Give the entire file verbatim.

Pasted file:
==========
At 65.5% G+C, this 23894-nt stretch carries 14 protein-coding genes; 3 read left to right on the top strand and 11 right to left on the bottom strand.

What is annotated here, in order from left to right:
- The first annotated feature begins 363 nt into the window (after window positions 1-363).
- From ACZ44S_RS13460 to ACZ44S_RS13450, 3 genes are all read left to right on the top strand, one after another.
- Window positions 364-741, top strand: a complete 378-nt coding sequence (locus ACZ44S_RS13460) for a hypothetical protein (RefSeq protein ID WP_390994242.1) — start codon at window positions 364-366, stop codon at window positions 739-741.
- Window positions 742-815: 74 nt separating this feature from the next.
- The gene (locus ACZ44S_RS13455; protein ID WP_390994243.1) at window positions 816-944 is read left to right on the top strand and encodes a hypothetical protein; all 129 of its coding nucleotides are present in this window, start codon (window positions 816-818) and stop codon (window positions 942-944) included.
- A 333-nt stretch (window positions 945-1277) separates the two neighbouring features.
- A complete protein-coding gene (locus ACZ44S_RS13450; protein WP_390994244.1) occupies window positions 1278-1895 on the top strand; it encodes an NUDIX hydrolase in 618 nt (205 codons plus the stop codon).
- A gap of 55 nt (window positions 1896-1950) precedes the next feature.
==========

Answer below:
At 65.5% G+C, this 23894-nt stretch carries 14 protein-coding genes; 3 read left to right on the top strand and 11 right to left on the bottom strand.

What is annotated here, in order from left to right:
- The first annotated feature begins 363 nt into the window (after window positions 1-363).
- From ACZ44S_RS13460 to ACZ44S_RS13450, 3 genes are all read left to right on the top strand, one after another.
- Window positions 364-741, top strand: a complete 378-nt coding sequence (locus ACZ44S_RS13460) for a hypothetical protein (RefSeq protein ID WP_390994242.1) — start codon at window positions 364-366, stop codon at window positions 739-741.
- Window positions 742-815: 74 nt separating this feature from the next.
- The gene (locus ACZ44S_RS13455; protein ID WP_390994243.1) at window positions 816-944 is read left to right on the top strand and encodes a hypothetical protein; all 129 of its coding nucleotides are present in this window, start codon (window positions 816-818) and stop codon (window positions 942-944) included.
- A 333-nt stretch (window positions 945-1277) separates the two neighbouring features.
- A complete protein-coding gene (locus ACZ44S_RS13450; protein WP_390994244.1) occupies window positions 1278-1895 on the top strand; it encodes an NUDIX hydrolase in 618 nt (205 codons plus the stop codon).
- A gap of 55 nt (window positions 1896-1950) precedes the next feature.